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Hon. Dr. Chitalu Chilufya

ZAMBIA - Health & Education

Clean Bill Of Health

Minister, Health


Prior to his appointment as Minister of Health in 2016, Hon. Dr. Chitalu Chilufya served as Deputy Minister of Health, and has been the Member of Parliament for Mansa Central constituency since 2013. He has a medical background, having worked as a doctor before his entry into politics.

TBY talks to Hon. Dr. Chitalu Chilufya, Minister of Health, on the progress made in the healthcare sector and attracting greater investment.

To what elements of public health policy do you attribute Zambia’s considerable progress in improving healthcare?

We have run a transformational agenda in line with the long-term aspiration of this country to become a prosperous middle-income country by 2030. In our pursuit of the African Union Agenda 2063, and sustainable development goals for 2030, our strategy shall be premised on strengthening health systems and services, using the primary health care approach, to enhance the wellbeing of all Zambians.

What are the guiding principles of this agenda?

In our quest to build a healthy and productive nation, we are emphasizing strong intersectoral actions to address determinants of health, such as water and sanitation, nutrition, education (especially for girls), household income, housing, and road infrastructure. We will continue coalition building to leverage resources for health. Nutrition will solve 60-70% of our health problems. Water and sanitation, including access to clean water, will reduce the number of children coming down with diphtheria. We are re-organizing our health delivery model to emphasize, in this particular order: health promotion, disease prevention, and curative and rehabilitative services in close-to-client settings. We are relocating the entry point to the health system from the curative-based platforms to promotive and preventive community-based care models as close as possible to the family. Our health system’s agenda is premised on six key pillars: health services delivery, human resources for health, the health supply chain, information systems, infrastructure and medical equipment, and leadership and governance.

How will you engage with key stakeholders to improve access to healthcare?

Tied in with increasing access to healthcare for our people is an emphasis on health promotion, the bedrock for disease prevention. This is being anchored on strengthened collaboration between ministries, private sector, civil society, community-based organizations, media, faith-based organizations, academia, civic, political, religious, and traditional leaders and indeed the general public. We are strengthening the supply chain management from procurement, inventory management, through to storage and distribution. We have established regional medical stores hubs in four regions and within this year two more shall be established. The aim is to reduce the distances between transporting the medicines and supplies from the central medical stores to service delivery points. This approach is improving our last mile distribution.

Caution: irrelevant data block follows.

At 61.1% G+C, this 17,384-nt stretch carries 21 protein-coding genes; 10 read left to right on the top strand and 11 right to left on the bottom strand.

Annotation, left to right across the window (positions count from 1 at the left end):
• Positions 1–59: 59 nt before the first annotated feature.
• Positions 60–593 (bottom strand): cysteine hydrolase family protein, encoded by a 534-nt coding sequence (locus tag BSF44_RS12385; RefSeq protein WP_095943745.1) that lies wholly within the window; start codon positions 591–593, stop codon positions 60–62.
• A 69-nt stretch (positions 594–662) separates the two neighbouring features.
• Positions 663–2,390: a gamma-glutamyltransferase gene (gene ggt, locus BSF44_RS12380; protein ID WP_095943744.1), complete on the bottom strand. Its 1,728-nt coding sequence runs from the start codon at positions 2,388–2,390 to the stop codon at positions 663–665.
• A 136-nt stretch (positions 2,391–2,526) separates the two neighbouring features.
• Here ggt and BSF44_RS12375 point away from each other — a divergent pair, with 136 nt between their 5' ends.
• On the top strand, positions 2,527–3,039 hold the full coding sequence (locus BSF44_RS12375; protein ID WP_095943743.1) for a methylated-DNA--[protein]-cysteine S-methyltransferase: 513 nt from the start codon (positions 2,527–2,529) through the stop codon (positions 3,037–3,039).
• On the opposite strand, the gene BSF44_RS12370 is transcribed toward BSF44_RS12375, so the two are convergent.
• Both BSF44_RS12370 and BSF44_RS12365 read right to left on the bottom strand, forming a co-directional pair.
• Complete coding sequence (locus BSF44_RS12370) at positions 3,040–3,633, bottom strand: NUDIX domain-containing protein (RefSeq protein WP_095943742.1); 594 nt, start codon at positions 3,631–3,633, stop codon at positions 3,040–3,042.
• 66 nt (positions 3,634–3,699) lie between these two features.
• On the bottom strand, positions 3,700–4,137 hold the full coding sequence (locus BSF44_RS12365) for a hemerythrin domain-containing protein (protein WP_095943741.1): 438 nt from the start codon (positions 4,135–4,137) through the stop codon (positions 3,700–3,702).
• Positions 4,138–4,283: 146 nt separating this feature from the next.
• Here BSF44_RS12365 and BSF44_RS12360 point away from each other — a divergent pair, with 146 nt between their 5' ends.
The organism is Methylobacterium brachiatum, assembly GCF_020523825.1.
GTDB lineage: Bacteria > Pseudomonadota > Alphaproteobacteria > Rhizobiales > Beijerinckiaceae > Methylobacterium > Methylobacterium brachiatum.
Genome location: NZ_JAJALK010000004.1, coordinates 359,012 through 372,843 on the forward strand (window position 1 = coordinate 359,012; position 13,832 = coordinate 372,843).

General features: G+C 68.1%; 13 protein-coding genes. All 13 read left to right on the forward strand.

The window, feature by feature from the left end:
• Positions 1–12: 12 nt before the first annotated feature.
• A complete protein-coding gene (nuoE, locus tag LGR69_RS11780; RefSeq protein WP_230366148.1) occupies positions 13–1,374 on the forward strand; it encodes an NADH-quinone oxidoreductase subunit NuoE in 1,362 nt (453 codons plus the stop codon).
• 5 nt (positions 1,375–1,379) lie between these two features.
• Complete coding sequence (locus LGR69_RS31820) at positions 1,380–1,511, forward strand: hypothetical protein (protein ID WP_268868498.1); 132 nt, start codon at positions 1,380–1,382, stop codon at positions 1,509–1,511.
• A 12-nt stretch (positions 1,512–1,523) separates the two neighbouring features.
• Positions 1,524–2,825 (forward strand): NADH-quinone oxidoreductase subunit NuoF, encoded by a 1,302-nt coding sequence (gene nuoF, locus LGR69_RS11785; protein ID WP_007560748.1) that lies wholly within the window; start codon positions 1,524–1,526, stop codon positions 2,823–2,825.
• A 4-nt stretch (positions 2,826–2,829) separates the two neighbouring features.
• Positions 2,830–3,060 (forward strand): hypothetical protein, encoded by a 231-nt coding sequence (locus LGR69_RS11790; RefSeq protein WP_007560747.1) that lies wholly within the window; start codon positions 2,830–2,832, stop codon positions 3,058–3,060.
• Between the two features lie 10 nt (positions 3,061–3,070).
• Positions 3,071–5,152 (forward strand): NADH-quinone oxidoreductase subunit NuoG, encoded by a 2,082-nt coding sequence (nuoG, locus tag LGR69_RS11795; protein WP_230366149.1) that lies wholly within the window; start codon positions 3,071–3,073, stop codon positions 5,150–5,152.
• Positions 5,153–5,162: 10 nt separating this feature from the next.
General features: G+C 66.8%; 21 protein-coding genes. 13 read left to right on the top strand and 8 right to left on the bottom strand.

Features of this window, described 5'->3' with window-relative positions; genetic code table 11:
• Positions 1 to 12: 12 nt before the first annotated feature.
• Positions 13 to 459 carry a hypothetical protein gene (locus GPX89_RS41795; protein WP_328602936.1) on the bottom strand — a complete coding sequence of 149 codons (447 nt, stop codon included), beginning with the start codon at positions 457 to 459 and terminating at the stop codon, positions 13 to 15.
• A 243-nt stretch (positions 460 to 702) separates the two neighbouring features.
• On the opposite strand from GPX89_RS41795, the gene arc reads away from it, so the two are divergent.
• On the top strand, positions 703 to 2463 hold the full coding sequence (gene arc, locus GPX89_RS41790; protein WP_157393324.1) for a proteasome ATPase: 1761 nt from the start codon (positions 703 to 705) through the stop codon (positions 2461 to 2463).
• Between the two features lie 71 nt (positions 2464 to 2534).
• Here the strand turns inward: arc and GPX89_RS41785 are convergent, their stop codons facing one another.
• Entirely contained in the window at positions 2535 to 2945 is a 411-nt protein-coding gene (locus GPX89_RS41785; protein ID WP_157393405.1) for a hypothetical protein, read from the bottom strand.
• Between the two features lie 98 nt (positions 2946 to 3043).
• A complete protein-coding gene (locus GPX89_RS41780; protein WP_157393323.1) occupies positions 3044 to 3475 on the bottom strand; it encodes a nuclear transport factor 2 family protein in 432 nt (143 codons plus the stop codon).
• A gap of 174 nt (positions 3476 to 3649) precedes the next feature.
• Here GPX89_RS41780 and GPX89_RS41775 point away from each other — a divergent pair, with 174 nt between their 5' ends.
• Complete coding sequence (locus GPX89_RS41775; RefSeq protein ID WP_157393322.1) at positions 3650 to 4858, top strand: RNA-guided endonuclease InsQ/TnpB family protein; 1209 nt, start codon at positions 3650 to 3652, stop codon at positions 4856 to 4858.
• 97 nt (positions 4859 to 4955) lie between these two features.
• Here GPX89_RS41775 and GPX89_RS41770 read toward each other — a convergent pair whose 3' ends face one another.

What measures is the government implementing to boost human capacity in health?

To fix the health system in Zambia, we realized the need to invest in a robust human capital development plan and increase the numbers of people being trained. We are looking at innovative ways to train people, including e-learning and distance learning, as well as accrediting more hospitals as internship sites for medical doctors. The spin off benefit is that apart from providing training ground for the young doctors, we are also offering better staffing in rural areas. We have already accredited 11 such hospitals, and look to increase this number. In the meantime, we are building new health facilities. Since 2011, we have constructed and operationalized 14 district hospitals, while 36 are currently under different stages of construction. In addition we embarked on a construction of 650 health posts, of which as of end of 2016, a total of 275 were completed and are in use. We have also partnered with the private sector in the training of doctors, nurses, and paramedics to add to the human resources pool. As a sector we are prioritizing leadership and governance at all levels and capacity building intervention in collaboration with partners is being undertaken.

How do you plan to continue attracting investors to Zambia’s healthcare sector?

Zambia is ripe for investment and development. We want to create a strong medical tourism base. Investors in medical services in Zambia will also be able to tap into other markets in the region, considering our strategic location as a land-linked country surrounded by eight neighbouring countries. As far as selling Zambia as a destination for international investment, we want to draw attention to our stability, strong democracy, and peaceful transitions between governments. We also want to emphasize our accountability as a sector by ensuring that the resources we receive from taxpayers and donors are being well distributed and accounted for. It is because of this commitment to transparency that our relationship with donors has been superb. They have confidence in us and our government. We receive tremendous support from key partners. We have strong bilateral and multilateral partnerships providing platforms to leverage resources and improve our resource base.



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